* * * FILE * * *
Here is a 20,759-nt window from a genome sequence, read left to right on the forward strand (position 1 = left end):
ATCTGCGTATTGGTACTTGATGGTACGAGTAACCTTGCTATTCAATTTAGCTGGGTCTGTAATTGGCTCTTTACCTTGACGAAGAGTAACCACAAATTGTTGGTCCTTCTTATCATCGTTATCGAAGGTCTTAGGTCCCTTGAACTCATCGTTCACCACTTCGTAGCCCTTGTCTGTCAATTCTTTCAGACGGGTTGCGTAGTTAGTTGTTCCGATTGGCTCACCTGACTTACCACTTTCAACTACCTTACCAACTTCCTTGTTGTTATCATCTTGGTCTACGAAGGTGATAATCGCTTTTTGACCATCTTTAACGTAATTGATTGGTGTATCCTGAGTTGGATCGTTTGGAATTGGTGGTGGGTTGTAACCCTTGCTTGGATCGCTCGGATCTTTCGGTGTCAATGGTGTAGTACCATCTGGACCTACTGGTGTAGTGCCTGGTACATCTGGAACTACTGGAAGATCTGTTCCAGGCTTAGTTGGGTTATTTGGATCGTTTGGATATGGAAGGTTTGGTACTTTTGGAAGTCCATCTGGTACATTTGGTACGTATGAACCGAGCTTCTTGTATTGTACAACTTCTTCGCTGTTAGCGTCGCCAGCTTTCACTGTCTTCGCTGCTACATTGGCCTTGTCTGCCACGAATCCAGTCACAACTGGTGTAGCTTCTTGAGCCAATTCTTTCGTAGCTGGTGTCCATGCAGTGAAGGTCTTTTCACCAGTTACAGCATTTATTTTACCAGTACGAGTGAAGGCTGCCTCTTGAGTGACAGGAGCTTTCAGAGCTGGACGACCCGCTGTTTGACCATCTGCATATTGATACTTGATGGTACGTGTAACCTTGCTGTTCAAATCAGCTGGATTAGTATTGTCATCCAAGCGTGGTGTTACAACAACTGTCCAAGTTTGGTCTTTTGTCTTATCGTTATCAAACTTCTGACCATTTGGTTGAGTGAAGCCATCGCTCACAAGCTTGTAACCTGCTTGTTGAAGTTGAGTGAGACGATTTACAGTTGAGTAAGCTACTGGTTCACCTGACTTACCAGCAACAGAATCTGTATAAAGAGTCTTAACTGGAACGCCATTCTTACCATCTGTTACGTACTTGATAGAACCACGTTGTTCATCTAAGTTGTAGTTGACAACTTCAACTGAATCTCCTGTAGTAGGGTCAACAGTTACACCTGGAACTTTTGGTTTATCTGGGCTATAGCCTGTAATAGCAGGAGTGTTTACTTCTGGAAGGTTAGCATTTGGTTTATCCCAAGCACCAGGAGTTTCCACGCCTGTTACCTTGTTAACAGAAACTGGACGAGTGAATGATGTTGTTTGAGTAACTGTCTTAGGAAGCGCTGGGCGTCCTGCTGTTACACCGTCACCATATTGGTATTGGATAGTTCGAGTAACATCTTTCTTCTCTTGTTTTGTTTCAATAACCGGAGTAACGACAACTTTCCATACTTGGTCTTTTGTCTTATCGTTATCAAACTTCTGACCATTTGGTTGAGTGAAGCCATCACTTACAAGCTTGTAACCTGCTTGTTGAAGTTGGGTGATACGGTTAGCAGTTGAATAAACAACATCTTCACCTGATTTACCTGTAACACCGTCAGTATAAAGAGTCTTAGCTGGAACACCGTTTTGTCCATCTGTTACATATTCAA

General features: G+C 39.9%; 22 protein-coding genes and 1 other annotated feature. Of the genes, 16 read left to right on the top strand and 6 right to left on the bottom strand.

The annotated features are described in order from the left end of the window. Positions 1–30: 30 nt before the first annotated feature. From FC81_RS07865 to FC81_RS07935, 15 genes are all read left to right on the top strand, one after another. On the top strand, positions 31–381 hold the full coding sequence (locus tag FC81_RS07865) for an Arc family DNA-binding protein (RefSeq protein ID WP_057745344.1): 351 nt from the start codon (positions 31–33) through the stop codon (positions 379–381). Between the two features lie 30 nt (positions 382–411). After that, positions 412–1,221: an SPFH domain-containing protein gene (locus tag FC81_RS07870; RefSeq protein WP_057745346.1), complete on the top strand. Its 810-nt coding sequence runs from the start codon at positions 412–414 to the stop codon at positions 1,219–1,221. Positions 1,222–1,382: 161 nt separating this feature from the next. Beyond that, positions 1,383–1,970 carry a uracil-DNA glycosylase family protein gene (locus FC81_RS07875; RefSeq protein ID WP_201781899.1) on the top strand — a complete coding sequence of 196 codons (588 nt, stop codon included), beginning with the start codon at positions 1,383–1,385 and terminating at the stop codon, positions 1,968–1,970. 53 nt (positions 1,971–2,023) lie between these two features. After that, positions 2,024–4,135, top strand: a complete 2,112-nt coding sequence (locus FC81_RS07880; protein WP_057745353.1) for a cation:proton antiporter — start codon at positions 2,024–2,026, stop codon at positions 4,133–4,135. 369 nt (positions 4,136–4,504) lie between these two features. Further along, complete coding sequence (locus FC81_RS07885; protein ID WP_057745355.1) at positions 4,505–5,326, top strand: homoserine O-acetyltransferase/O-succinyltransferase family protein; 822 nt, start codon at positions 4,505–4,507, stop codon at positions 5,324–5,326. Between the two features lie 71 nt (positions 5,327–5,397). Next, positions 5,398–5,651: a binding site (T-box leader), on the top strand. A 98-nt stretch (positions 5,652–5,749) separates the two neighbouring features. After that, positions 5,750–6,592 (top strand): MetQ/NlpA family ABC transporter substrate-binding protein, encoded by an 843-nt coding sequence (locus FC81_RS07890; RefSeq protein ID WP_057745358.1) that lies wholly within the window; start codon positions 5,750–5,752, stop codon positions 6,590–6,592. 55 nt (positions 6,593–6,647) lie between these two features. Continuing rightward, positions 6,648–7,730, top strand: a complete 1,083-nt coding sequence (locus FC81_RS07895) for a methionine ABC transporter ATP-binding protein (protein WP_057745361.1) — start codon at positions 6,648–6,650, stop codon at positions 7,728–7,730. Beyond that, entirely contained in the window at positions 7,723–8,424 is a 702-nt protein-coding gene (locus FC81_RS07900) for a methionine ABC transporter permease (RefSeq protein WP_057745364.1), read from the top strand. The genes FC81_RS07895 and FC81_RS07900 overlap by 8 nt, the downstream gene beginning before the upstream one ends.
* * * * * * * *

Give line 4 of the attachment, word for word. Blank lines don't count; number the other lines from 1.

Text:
The annotated features are described in order from the left end of the window. Positions 1–30: 30 nt before the first annotated feature. From FC81_RS07865 to FC81_RS07935, 15 genes are all read left to right on the top strand, one after another. On the top strand, positions 31–381 hold the full coding sequence (locus tag FC81_RS07865) for an Arc family DNA-binding protein (RefSeq protein ID WP_057745344.1): 351 nt from the start codon (positions 31–33) through the stop codon (positions 379–381). Between the two features lie 30 nt (positions 382–411). After that, positions 412–1,221: an SPFH domain-containing protein gene (locus tag FC81_RS07870; RefSeq protein WP_057745346.1), complete on the top strand. Its 810-nt coding sequence runs from the start codon at positions 412–414 to the stop codon at positions 1,219–1,221. Positions 1,222–1,382: 161 nt separating this feature from the next. Beyond that, positions 1,383–1,970 carry a uracil-DNA glycosylase family protein gene (locus FC81_RS07875; RefSeq protein ID WP_201781899.1) on the top strand — a complete coding sequence of 196 codons (588 nt, stop codon included), beginning with the start codon at positions 1,383–1,385 and terminating at the stop codon, positions 1,968–1,970. 53 nt (positions 1,971–2,023) lie between these two features. After that, positions 2,024–4,135, top strand: a complete 2,112-nt coding sequence (locus FC81_RS07880; protein WP_057745353.1) for a cation:proton antiporter — start codon at positions 2,024–2,026, stop codon at positions 4,133–4,135. 369 nt (positions 4,136–4,504) lie between these two features. Further along, complete coding sequence (locus FC81_RS07885; protein ID WP_057745355.1) at positions 4,505–5,326, top strand: homoserine O-acetyltransferase/O-succinyltransferase family protein; 822 nt, start codon at positions 4,505–4,507, stop codon at positions 5,324–5,326. Between the two features lie 71 nt (positions 5,327–5,397). Next, positions 5,398–5,651: a binding site (T-box leader), on the top strand. A 98-nt stretch (positions 5,652–5,749) separates the two neighbouring features. After that, positions 5,750–6,592 (top strand): MetQ/NlpA family ABC transporter substrate-binding protein, encoded by an 843-nt coding sequence (locus FC81_RS07890; RefSeq protein ID WP_057745358.1) that lies wholly within the window; start codon positions 5,750–5,752, stop codon positions 6,590–6,592. 55 nt (positions 6,593–6,647) lie between these two features. Continuing rightward, positions 6,648–7,730, top strand: a complete 1,083-nt coding sequence (locus FC81_RS07895) for a methionine ABC transporter ATP-binding protein (protein WP_057745361.1) — start codon at positions 6,648–6,650, stop codon at positions 7,728–7,730. Beyond that, entirely contained in the window at positions 7,723–8,424 is a 702-nt protein-coding gene (locus FC81_RS07900) for a methionine ABC transporter permease (RefSeq protein WP_057745364.1), read from the top strand. The genes FC81_RS07895 and FC81_RS07900 overlap by 8 nt, the downstream gene beginning before the upstream one ends.